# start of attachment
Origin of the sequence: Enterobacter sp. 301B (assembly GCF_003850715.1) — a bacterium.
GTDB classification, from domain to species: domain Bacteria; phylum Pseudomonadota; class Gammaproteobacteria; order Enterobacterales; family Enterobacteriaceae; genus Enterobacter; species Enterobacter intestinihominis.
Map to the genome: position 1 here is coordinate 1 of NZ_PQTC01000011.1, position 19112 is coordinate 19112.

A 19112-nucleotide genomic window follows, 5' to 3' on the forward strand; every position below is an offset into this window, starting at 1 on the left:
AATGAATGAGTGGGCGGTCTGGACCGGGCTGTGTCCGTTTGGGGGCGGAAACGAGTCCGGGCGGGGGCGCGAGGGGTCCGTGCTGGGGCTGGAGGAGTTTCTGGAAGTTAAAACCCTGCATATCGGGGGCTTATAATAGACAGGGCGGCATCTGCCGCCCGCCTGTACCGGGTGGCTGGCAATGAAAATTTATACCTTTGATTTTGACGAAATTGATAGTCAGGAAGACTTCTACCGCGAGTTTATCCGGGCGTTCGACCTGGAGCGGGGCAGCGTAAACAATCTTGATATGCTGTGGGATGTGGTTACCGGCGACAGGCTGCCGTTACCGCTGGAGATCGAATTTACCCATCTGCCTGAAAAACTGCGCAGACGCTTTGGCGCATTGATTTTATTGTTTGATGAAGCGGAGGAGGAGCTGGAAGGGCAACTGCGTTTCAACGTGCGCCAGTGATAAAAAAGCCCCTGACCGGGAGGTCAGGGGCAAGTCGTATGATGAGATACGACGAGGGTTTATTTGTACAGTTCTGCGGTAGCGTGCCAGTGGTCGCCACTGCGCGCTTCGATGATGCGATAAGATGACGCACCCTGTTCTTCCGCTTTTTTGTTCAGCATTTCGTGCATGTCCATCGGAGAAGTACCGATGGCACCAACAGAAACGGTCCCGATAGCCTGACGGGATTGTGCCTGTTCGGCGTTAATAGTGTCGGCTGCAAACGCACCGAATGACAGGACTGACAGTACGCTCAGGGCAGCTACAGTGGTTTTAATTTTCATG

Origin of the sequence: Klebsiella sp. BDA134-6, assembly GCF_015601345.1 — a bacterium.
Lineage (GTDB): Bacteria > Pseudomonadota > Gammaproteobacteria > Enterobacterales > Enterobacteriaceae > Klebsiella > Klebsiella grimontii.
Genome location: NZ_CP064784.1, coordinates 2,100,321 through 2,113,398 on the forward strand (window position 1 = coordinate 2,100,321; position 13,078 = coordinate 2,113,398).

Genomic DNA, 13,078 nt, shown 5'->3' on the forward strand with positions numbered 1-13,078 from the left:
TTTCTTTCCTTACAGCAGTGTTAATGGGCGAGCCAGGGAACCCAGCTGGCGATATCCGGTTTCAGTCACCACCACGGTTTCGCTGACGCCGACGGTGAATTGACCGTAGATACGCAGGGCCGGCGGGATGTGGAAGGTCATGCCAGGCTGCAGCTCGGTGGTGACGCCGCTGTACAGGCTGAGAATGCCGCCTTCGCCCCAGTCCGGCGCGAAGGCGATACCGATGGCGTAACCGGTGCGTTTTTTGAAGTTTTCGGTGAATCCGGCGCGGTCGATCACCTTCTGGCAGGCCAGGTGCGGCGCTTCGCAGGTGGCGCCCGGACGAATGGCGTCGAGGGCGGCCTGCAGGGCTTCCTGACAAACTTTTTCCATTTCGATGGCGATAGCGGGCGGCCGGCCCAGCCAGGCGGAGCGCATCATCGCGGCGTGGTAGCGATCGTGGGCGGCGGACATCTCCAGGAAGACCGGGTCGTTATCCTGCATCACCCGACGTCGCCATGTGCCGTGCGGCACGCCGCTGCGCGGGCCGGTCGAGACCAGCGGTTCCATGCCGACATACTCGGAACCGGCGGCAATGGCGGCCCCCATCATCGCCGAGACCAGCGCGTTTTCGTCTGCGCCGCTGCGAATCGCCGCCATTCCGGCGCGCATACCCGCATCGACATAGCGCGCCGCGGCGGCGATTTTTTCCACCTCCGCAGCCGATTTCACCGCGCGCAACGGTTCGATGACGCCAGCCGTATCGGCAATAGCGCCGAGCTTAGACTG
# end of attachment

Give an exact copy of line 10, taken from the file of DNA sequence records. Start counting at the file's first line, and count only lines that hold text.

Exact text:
TTTCTTTCCTTACAGCAGTGTTAATGGGCGAGCCAGGGAACCCAGCTGGCGATATCCGGTTTCAGTCACCACCACGGTTTCGCTGACGCCGACGGTGAATTGACCGTAGATACGCAGGGCCGGCGGGATGTGGAAGGTCATGCCAGGCTGCAGCTCGGTGGTGACGCCGCTGTACAGGCTGAGAATGCCGCCTTCGCCCCAGTCCGGCGCGAAGGCGATACCGATGGCGTAACCGGTGCGTTTTTTGAAGTTTTCGGTGAATCCGGCGCGGTCGATCACCTTCTGGCAGGCCAGGTGCGGCGCTTCGCAGGTGGCGCCCGGACGAATGGCGTCGAGGGCGGCCTGCAGGGCTTCCTGACAAACTTTTTCCATTTCGATGGCGATAGCGGGCGGCCGGCCCAGCCAGGCGGAGCGCATCATCGCGGCGTGGTAGCGATCGTGGGCGGCGGACATCTCCAGGAAGACCGGGTCGTTATCCTGCATCACCCGACGTCGCCATGTGCCGTGCGGCACGCCGCTGCGCGGGCCGGTCGAGACCAGCGGTTCCATGCCGACATACTCGGAACCGGCGGCAATGGCGGCCCCCATCATCGCCGAGACCAGCGCGTTTTCGTCTGCGCCGCTGCGAATCGCCGCCATTCCGGCGCGCATACCCGCATCGACATAGCGCGCCGCGGCGGCGATTTTTTCCACCTCCGCAGCCGATTTCACCGCGCGCAACGGTTCGATGACGCCAGCCGTATCGGCAATAGCGCCGAGCTTAGACTG